What’s going on with AWS this week? There are lots of updates that have to do with keeping your services running well (and restoring things when they aren’t). AWS Resilience Hub is now generally available, AWS Systems Manager Incident Manager is available in seven new regions, and AWS Backup supports a few new services.
Read on for all the details!
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AWS Resilience Hub is now GA
Kicking it off this week, AWS Resilience Hub is now generally available. Resilience Hub is a new service that provides you with a single place to define, validate and track the resilience of your applications so you can avoid downtime caused by software or infrastructure disruption.
You can define Recovery Time Objectives and Recovery Point Objectives and help validate that these targets can be met prior to deployment.
It will also automatically assess and identify resilience weaknesses and provide recommended solutions for your infrastructure. It’s available right now in a bunch of different regions, and you can try it free for six months for up to three applications. After that, it’s just $15 per application per month.
AWS Systems Manager Incident Manager available in new region
Next up, AWS Incident Manager from AWS Systems Manager is now available in seven more regions, specifically: Mumbai, Seoul, Central Canada, London, Paris, Sao Paulo, and North California.
Incident Manager helps you prepare for incidents with automated response plans. An incident could be anything alerting in your CloudWatch alarms, such as CPU usage alarms, storage capacity alarms, and so on. The incident manager console provides a unified interface to view operational data from multiple AWS services and track incident updates, alarm status changes, and response plan progress.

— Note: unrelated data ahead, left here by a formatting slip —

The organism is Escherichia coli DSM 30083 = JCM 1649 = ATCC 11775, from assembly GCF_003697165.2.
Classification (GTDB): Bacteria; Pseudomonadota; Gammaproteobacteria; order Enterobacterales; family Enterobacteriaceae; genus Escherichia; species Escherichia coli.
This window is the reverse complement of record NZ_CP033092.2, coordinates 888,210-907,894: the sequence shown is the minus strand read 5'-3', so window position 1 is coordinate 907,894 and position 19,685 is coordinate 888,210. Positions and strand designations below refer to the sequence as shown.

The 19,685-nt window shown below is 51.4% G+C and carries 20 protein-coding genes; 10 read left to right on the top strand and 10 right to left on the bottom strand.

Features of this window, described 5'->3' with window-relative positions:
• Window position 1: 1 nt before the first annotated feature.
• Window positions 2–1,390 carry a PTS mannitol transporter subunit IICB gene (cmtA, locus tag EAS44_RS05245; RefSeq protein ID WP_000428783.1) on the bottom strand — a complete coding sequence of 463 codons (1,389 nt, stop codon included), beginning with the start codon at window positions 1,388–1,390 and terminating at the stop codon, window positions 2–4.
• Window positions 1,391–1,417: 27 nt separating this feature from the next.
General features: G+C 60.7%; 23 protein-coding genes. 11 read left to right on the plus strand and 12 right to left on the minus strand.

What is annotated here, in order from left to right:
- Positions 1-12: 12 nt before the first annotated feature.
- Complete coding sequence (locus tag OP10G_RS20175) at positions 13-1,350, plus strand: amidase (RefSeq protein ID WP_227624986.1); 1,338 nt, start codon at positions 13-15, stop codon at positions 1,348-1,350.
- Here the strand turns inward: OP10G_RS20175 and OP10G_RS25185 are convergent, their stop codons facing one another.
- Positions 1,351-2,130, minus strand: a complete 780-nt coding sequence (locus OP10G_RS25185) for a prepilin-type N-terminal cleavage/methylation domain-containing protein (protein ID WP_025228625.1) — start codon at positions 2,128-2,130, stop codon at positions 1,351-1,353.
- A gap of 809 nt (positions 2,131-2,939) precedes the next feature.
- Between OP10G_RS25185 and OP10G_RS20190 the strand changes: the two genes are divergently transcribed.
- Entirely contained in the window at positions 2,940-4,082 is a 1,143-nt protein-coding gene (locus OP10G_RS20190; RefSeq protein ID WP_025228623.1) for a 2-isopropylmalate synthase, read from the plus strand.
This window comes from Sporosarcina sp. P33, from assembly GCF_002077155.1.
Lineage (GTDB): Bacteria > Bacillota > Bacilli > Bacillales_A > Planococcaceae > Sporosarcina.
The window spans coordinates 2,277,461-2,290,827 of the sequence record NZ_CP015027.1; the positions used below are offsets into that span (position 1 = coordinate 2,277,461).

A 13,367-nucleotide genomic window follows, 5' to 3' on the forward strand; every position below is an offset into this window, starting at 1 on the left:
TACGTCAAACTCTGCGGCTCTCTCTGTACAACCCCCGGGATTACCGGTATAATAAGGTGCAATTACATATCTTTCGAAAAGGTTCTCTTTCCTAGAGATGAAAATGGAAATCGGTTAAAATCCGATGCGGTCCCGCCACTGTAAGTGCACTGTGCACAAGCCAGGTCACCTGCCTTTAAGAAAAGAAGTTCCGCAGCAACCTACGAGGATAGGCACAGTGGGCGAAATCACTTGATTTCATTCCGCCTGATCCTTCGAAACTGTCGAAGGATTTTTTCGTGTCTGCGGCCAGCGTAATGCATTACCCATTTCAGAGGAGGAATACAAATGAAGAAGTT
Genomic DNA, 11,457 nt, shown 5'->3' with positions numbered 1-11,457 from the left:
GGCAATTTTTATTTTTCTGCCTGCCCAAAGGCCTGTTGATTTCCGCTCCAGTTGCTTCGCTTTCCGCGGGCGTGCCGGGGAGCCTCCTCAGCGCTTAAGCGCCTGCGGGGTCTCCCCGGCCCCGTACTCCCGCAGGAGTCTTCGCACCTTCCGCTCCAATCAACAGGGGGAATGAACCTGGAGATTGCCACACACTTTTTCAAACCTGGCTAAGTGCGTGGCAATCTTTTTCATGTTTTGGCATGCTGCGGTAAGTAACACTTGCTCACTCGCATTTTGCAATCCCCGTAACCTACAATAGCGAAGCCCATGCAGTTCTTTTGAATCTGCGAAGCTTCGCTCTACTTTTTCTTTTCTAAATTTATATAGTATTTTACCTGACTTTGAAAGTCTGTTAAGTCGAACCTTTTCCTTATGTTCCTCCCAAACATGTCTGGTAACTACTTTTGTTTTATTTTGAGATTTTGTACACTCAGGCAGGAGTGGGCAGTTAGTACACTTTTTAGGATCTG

With these additional regions, it’s now available in 16, so there’s surely one close to you if you’d like to check it out!
AWS Backup support for Amazon DocumentDB, MongoDB, Amazon Neptune
Finally, this week, AWS Backup has added support for Amazon Document DB, which comes with MongoDB compatibility, as well as Amazon Neptune, a graph database.
AWS Backup enables you to centralize and automate your data protection policies across your AWS services. With these additions, you can use a single data protection policy to automate the creation of snapshots of your DocumentDB and Amazon Neptune clusters across your AWS regions and accounts. It even gives you the ability to restore those clusters with a single click. Very cool!
All right, that’s a few things that will keep your infrastructure running well and some options to assist in restoring them should any incident occur. That’s all for me this week. Keep being awesome, cloud gurus, and we’ll see you next time.
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Keep being awesome, cloud gurus!